Determining impacts of interventions

Urban Life 23 February 2018 Line Renate Hanssen Johanne Fyhn Sanni N. Breining

Impact assessments are all the rage these days, seeking to know which interventions are most effective. Overall, two approaches can be considered. This expert article unfolds the methodological pros and cons.

Expert columns
16 mins

Written in collaboration with Johanne Fyhn, and Sanni N. Breining

Impact assessments are all the rage these days, seeking to answer questions about which interventions are most effective, e.g. in improving academic performance among bilingual children or generating employment among vulnerable adults.

However, identifying the impact can be a difficult task which requires a lot of experience and theoretical knowledge. Overall, two approaches can be considered: an experimental approach or a quasi-experimental approach. 

The experimental approach in social science is often done using Randomised Control Trials (RTC) which is known for bringing solid evidence on the impact. But sometimes randomization is not possible (e.g. because of costs) or desirable (perhaps because of ethics). Further, if the intervention already has been implemented and you need to detect results ex post an RCT is infeasible. Luckily, in these cases, quasi-experimental approaches can be pursued.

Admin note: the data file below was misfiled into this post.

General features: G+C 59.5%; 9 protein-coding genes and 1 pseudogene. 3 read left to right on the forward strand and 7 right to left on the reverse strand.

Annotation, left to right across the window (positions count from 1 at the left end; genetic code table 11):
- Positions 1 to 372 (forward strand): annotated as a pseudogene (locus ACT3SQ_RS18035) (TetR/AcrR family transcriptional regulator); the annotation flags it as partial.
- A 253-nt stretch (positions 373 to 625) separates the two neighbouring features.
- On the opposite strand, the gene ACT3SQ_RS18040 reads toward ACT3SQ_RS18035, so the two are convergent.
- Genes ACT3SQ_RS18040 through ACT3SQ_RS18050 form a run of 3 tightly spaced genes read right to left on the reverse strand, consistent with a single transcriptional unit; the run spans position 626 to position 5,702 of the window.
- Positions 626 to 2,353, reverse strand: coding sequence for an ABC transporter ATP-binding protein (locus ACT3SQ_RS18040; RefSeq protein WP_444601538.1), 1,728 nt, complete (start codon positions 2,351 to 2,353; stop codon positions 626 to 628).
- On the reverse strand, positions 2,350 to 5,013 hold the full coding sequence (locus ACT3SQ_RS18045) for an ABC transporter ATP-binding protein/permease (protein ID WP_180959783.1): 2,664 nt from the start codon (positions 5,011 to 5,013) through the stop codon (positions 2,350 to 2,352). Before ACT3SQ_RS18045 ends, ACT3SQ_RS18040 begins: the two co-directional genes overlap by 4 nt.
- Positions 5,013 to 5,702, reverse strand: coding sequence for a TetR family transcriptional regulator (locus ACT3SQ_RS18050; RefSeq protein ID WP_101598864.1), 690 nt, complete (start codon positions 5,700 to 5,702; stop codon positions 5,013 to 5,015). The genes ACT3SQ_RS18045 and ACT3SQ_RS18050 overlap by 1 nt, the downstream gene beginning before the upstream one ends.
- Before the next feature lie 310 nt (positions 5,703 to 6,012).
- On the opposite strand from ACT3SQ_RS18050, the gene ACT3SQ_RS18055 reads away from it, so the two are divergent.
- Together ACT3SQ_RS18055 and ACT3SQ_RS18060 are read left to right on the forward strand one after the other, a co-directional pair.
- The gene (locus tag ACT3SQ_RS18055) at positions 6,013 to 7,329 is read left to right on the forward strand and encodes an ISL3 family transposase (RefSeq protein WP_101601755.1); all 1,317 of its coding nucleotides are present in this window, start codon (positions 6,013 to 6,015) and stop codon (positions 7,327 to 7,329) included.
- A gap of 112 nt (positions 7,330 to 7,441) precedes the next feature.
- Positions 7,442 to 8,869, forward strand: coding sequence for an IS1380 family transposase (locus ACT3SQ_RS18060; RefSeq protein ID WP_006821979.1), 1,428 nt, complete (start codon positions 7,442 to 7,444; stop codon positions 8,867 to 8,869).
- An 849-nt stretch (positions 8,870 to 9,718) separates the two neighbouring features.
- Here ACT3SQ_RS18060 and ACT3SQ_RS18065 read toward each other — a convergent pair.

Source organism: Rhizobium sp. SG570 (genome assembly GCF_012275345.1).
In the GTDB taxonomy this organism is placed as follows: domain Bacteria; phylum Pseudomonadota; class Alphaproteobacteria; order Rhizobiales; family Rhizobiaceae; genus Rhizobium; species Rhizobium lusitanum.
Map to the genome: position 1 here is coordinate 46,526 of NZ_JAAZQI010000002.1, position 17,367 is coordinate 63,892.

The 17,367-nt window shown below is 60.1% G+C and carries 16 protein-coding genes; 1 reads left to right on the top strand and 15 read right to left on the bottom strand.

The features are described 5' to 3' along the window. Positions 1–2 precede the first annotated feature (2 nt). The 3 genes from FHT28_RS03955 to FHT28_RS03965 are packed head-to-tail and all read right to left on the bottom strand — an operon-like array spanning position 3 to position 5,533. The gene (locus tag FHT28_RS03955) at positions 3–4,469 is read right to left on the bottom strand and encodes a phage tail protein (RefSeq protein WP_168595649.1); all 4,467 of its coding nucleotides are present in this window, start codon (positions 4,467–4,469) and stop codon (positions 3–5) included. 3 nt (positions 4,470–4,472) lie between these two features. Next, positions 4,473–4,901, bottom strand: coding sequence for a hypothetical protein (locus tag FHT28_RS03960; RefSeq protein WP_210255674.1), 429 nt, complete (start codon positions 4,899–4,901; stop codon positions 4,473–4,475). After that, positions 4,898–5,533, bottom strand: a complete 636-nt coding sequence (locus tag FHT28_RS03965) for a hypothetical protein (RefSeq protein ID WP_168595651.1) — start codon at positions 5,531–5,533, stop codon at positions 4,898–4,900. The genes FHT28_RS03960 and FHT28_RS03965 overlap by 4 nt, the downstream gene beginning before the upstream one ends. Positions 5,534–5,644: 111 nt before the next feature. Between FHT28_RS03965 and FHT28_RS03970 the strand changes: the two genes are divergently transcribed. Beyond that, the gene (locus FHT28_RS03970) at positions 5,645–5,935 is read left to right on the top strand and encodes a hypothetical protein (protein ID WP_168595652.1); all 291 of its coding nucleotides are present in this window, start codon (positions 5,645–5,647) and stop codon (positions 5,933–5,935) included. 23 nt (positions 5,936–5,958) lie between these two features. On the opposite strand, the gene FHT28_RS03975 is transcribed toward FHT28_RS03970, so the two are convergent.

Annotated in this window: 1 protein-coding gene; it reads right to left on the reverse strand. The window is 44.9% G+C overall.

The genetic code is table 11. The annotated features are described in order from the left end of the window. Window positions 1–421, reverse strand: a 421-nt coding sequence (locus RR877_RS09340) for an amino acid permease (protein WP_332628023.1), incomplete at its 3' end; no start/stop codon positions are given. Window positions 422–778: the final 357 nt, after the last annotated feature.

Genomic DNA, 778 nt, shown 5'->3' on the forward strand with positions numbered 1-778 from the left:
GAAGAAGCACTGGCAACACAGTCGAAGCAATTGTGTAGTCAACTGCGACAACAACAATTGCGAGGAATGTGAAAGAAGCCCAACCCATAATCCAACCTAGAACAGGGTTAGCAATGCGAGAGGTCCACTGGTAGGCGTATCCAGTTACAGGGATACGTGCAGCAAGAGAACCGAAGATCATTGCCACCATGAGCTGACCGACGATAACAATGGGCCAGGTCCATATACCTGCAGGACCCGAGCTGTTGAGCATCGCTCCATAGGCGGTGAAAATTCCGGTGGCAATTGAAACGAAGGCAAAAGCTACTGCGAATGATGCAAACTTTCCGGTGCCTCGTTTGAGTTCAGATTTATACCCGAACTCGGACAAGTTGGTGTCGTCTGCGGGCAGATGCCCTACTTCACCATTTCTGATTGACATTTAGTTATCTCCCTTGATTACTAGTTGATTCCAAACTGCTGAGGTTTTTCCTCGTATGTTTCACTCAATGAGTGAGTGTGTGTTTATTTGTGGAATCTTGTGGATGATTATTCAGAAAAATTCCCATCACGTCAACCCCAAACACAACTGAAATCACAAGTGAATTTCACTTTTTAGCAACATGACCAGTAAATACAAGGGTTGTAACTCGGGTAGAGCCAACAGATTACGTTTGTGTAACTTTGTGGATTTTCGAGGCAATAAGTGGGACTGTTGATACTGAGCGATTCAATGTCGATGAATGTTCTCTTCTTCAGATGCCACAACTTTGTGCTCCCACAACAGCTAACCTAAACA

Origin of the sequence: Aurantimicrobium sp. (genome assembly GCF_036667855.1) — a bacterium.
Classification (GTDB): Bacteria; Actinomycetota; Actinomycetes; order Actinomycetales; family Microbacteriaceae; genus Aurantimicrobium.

In this article, we will discuss which options are available to use when determining impact. We will further present a decision tree which should be helpful in deciding which option to pursue.  

What is an experiment vis-á-vis a quasi-experiment?

In impact evaluation we are interested in establishing a causal relation between certain factors. A causal relation is when one factor explains or contribute to explain variation in another factor. When trying to estimate the impact of intervention, the crucial question is this; does the intervention explain changes in the outcome, e.g. academic level.